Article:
SULLIVANS OF WEST GLAMORGAN
by JUDE ROGERS
I can still remember the walk there, every footstep, like it was a journey into another world. Leave my front door, turn right, then left at the end of Pengry Road. Right at the crossroads by the video shop, the chemists, the newsagents. Then fifteen minutes walking slowly downhill, past the British Legion, the dentists, the doctors, the butchers, the Midland Bank griffin, the charity shops. And then just past the turning to Cross Street, there it was.
A black-painted place on a corner, its windows filled with t-shirts and cardboard displays. This was a million miles away from the pomp of Virgin Megastore, HMV and Our Price. It didn’t matter. Sullivan’s was ours. A tiny record shop at the bottom of Gorseinon, packed to the gills with tiny things that would change our little lives.
Before I was in my mid-teens, music was something that came out of the radio that I captured onto blank tape. My two fingers pressing record and play together – clunk-CLICK. I got pocket money, but not much; certainly not enough to buy many records. But when I was 15, things started to change. I got a Saturday job helping out at a local newspaper, plus a paper-round in the week, and I started making plans for those pennies like nobody’s business. And then, on a Monday, I’d wander down the High Street, push open that heavy wooden door, and see what treasures lay inside.
Small local record shops aren’t usually glistening, glamorous places, and they definitely weren’t nearly twenty years ago. This was Sullivan’s. It was dark, dingy, in need of a good going-over with a feather duster, and hard to get around too. Packed CD racks lined the walls on each side, with laden cassette shelves above them, while another CD rack, double-sided, stood stiffly in-between them. Take it from me: if more than three people were in the shop, you’d pray a cat wouldn’t suddenly arrive and demand to be swung.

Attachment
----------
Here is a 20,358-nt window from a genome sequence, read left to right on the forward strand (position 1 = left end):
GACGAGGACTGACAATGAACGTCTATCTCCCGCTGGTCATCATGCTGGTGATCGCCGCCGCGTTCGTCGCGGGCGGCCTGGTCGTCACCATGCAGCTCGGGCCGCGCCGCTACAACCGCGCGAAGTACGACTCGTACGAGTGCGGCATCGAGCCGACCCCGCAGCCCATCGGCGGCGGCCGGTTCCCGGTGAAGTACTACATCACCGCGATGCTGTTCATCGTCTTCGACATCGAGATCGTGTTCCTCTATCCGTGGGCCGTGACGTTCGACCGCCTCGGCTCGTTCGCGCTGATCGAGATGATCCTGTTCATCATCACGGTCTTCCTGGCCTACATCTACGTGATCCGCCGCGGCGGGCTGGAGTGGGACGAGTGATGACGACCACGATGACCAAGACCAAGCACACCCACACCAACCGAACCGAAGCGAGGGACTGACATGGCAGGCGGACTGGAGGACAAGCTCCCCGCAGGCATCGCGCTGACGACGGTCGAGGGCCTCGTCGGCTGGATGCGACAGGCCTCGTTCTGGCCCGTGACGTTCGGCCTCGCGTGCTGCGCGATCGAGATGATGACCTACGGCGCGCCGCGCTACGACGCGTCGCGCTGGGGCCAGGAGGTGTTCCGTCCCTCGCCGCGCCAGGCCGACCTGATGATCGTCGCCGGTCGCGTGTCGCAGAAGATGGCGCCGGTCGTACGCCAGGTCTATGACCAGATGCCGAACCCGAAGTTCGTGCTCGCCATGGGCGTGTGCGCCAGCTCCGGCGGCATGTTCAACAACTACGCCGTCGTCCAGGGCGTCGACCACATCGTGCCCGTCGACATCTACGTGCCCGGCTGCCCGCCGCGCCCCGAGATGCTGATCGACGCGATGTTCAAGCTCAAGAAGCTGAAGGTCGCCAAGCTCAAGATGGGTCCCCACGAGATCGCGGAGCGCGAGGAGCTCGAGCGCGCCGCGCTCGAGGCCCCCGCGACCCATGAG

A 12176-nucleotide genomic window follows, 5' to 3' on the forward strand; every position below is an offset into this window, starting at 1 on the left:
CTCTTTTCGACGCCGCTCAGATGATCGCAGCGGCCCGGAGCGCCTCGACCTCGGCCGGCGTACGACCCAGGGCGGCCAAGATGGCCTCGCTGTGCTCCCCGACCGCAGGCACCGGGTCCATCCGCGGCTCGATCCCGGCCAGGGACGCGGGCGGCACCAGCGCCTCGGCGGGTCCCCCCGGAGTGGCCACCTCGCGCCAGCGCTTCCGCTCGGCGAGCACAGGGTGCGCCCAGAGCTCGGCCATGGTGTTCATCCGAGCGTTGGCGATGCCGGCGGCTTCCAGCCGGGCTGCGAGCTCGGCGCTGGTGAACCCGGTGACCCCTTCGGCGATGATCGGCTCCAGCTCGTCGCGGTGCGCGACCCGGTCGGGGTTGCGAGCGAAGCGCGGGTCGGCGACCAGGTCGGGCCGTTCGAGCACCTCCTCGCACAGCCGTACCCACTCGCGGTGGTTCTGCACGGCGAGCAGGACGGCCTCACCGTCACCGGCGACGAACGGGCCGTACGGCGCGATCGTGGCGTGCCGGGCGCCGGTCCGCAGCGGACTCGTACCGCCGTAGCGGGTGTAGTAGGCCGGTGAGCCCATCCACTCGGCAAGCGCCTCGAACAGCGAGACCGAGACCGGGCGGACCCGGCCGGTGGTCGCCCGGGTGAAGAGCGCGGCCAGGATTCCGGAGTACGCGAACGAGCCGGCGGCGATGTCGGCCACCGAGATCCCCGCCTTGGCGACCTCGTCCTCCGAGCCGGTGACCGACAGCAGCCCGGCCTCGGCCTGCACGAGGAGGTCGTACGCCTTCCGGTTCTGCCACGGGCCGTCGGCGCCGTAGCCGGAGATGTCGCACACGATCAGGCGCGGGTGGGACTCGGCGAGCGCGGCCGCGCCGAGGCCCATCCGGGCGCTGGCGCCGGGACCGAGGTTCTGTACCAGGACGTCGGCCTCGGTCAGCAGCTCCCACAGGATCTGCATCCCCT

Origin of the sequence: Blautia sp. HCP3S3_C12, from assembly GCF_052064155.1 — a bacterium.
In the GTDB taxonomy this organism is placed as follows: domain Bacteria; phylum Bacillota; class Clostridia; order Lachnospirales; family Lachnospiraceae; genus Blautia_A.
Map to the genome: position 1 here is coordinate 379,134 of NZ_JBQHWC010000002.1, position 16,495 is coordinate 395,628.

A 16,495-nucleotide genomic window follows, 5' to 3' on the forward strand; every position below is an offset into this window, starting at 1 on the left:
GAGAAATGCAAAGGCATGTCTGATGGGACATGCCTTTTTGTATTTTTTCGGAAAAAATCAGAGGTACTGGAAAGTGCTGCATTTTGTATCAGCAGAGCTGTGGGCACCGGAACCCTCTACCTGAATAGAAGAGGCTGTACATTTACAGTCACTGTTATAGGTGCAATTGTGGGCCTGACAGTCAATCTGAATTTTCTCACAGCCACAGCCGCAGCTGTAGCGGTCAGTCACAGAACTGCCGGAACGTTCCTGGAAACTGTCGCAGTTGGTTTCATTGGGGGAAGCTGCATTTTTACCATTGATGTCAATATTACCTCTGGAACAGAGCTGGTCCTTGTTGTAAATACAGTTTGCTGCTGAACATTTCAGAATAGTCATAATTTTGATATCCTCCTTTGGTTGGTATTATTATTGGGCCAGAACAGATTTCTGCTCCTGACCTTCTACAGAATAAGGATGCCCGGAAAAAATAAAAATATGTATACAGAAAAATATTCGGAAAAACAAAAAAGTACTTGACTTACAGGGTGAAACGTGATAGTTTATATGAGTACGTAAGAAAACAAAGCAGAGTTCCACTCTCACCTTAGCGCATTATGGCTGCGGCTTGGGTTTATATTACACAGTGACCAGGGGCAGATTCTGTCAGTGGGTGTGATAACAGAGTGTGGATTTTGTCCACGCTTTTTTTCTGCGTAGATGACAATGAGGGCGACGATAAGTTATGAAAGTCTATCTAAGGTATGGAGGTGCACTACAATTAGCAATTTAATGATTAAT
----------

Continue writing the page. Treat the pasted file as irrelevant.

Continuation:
After weeks edging around Sullivan’s buying nothing at all, the first album I bought here was in October 1993 –The Lemonheads’ Come On Feel The Lemonheads, on cassette. I still remember that thrill. Walking nervously through the door, shyly shambling over to L, and – wham – seeing Evan Dando’s face there, in stark black and white. That heavy jaw line. That hair wisping in the wind. My heart is rushing just writing this; remembering how new these feelings were, and how vivid they felt, at fifteen, my head dizzy, my heart in my mouth. These images, these songs, had a lightning- bolt effect – they cracked through the sky, electrified everything, opened up the world to me. Crossing the threshold to Sullivan’s was the teenage equivalent of going through the back of the wardrobe into Narnia.
Record shops used to be much scarier places back then, though. Instead of lions and witches, we had silent men behind the counters, flicking through hefty record catalogues, or rifling through boxes packed with jewel cases. I didn’t mind, really. In Sullivan’s, I was left very happily to my own devices, to my pawing through the inlays of Madness compilations, or my analysis of the outer sleeves of the Kinky Machine cassingles. Slowly but surely, I became more confident, until I started to explore the shop counter itself.
This was the shop’s mother lode; the place that held the real gold. Pin-boards full of badges bearing messages I didn’t quite understand. Piles of magazines that looked different to my beloved Selects. The 59p singles box allowing a chance to find something new, at relatively little risk. Here were pulse-quickening, heart-racing, chest-pounding unknowns. Here was the big world beyond me.